Research: 4 Promising Ways to Eradicate Ebola Virus



The #Ebola virus has been around since 1976 and as the virus continues to spread throughout West Africa researchers hard at work in a bid to find a way to manage or eradicate the virus.

They are using tools of molecular biology to mimic or interfere with the virus to make vaccines or treatments for the next outbreak.

Many of these drug candidates are still stuck in the laboratory, pending federal approval and private money.

Excerpt from Discovery:

Tobacco plant monoclonal antibodies The two American aid workers struck with Ebola in Liberia received emergency doses of a brand-new, untested drug made inside tobacco plants, according to Bloomberg News. The drug is made by San Diego-based Mapp Biopharmaceuticals. Genes for the antibodies against Ebola are combined with genes for a natural tobacco virus. The tobacco plants are then infected and the infection results in the production of new antibodies. The plant is ground up and the antibody is extracted.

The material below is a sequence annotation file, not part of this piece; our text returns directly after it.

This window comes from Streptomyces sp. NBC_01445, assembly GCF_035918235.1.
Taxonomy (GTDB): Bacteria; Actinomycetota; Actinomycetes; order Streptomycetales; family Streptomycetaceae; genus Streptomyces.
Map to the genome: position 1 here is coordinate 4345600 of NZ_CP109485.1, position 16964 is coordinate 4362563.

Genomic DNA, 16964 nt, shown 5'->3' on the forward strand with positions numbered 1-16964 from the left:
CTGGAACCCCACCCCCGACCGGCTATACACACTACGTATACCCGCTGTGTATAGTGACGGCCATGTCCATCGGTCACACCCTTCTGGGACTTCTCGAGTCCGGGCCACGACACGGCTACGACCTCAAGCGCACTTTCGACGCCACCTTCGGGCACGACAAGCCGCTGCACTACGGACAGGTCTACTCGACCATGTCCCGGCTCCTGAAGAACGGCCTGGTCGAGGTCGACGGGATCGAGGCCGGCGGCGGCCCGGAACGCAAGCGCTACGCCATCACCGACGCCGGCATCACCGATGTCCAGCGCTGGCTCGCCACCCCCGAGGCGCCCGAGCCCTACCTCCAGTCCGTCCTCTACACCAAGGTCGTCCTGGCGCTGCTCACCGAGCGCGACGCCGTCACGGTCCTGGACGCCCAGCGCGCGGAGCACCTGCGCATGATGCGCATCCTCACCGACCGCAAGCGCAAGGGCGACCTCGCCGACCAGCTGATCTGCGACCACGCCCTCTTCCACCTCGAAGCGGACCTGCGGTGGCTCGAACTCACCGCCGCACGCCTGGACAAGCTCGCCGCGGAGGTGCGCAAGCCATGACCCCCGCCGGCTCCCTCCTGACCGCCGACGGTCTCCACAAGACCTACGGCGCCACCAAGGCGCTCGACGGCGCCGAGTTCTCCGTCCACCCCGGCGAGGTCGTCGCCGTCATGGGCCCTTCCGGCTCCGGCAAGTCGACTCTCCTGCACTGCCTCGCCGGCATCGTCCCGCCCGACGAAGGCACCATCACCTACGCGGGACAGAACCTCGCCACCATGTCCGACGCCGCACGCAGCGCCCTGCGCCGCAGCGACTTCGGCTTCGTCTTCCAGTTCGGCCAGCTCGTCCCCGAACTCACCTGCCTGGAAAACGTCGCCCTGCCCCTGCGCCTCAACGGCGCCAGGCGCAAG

Horse-killer Vesicular stomatis virus (VSV) affects horses and cattle and is spread by flies. But researchers are using it to deliver an antibody for Ebola’s surface coating. This vaccine is being developed by Canadian health authorities and a New York firm. It has protected monkeys in animal tests against the same strain of Ebola now in West Africa.

RNA interference Ebola blocks the body’s own antibodies, such as interferon. The drug BCX4430 blocks Ebola’s own messenger RNA from replicating. The drug was initially designed for bioterrorism outbreaks and its early development is funded by the U.S. military and produced by Tekmira.

Convalescence plasma This age-old method was used by Dr. Keith Brantly, the American doctor infected while helping patients in Liberia. He was administered a serum taken from a local patient who survived Ebola and still had live antibodies in his system. The problem is that it only works during an outbreak, and only for that particular viral strain.

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